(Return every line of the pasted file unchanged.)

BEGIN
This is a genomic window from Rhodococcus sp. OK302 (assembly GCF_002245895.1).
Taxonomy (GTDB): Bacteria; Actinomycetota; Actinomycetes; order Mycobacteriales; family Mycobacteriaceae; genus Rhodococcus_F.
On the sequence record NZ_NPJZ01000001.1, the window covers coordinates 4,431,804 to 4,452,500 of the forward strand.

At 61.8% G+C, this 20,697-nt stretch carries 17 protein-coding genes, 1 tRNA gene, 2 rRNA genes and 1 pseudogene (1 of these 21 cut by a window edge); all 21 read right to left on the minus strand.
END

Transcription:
This is a genomic window from Rhodococcus sp. OK302 (assembly GCF_002245895.1).
Taxonomy (GTDB): Bacteria; Actinomycetota; Actinomycetes; order Mycobacteriales; family Mycobacteriaceae; genus Rhodococcus_F.
On the sequence record NZ_NPJZ01000001.1, the window covers coordinates 4,431,804 to 4,452,500 of the forward strand.

At 61.8% G+C, this 20,697-nt stretch carries 17 protein-coding genes, 1 tRNA gene, 2 rRNA genes and 1 pseudogene (1 of these 21 cut by a window edge); all 21 read right to left on the minus strand.